A view shows what is believed to be the road that civilians would have to use to access one of the safe exit points opened for civilians to leave rebel-held areas, in Aleppo's Bustan al-Qasr, Syria July 29, 2016. REUTERS photo
The siege on Aleppo by Syrian regime forces, which a number of world powers have objected to, was “sorrowful and unacceptable,” the Turkish Foreign Ministry said late July 28.
In a written statement, the ministry said eastern Aleppo had been under a full blockade for weeks, as the regime of Syrian President Bashar al-Assad and its supporters’ conducted intense attacks.
Pro-regime forces have surrounded Aleppo’s eastern districts since July 17, leaving an estimated 250,000 trapped without reliable access to food or medical aid.
“Airstrikes against Aleppo targeting civilians and civil infrastructure should be immediately stopped,” the ministry said.
Forcing millions of civilians to live in inhumane conditions in Aleppo and other regions of Syria should be stopped immediately and the safety of people in those regions and access to humanitarian aid should also be provided under U.N. supervision, it added.
Aid agencies also called on the Syrian government to end its encirclement of rebel-held east Aleppo.
U.N. Syria envoy Staffan de Mistura, meanwhile, urged Russia
to let the United Nations take charge of the corridors.
“Our suggestion is to Russia
to actually leave the corridors being established at their initiative to us,” he said.
“How can you expect people to want to walk through a corridor, thousands of them, while there is shelling, bombing fighting?”
France, meanwhile, said corridors out of the city were not “a credible response to the situation” and residents should be able to receive aid at home.
Russia, a key ally of al-Assad, on July 28 announced the opening of humanitarian passages for civilians and surrendering fighters seeking to exit the city’s rebel-held eastern neighborhoods.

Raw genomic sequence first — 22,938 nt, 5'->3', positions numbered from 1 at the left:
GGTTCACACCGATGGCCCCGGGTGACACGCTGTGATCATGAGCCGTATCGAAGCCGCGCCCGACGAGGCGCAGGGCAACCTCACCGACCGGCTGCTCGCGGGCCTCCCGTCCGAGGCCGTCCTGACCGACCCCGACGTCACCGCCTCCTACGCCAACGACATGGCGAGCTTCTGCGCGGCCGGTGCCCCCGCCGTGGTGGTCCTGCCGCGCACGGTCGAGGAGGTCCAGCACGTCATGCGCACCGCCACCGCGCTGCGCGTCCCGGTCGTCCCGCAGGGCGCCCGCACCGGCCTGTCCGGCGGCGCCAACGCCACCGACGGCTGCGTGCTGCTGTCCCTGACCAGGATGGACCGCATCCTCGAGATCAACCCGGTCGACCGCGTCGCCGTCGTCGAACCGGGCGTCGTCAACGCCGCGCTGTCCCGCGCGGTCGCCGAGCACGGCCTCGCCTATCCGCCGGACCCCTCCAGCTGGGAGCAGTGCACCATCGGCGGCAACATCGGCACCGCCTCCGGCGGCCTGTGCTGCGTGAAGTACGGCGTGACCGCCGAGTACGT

Meanwhile, the Syrian Observatory for Human Rights said the U.S.-led coalition targeting a village in northern Syria held by the Islamic State of Iraq and the Levant (ISIL) killed 28 civilians, including seven children.
The observatory said aircraft belonging to the coalition struck the village of al-Ghandour, near Manbij, late on July 28.
The observatory’s chief, Rami Adurrahman, said another 13 people were killed in the strikes but that he could not say if they were ISIL fighters or civilians. Al-Ghandour is 24 kilometers northwest of the town of Manbij, a key hub in the extremist group’s Syria network and a supply route to ISIL’s de facto capital of Raqqa.
The U.S. military acknowledged July 28 that there may have been civilian deaths.
U.S. Central Command, which oversees U.S. military operations in the Middle East, said it had “initiated an assessment following internal operational reporting that a strike today near Manbij, Syria may have resulted in civilian casualties.”
The strikes came a day after the coalition opened a formal investigation to determine whether its air strikes last week near Manbij claimed civilian lives.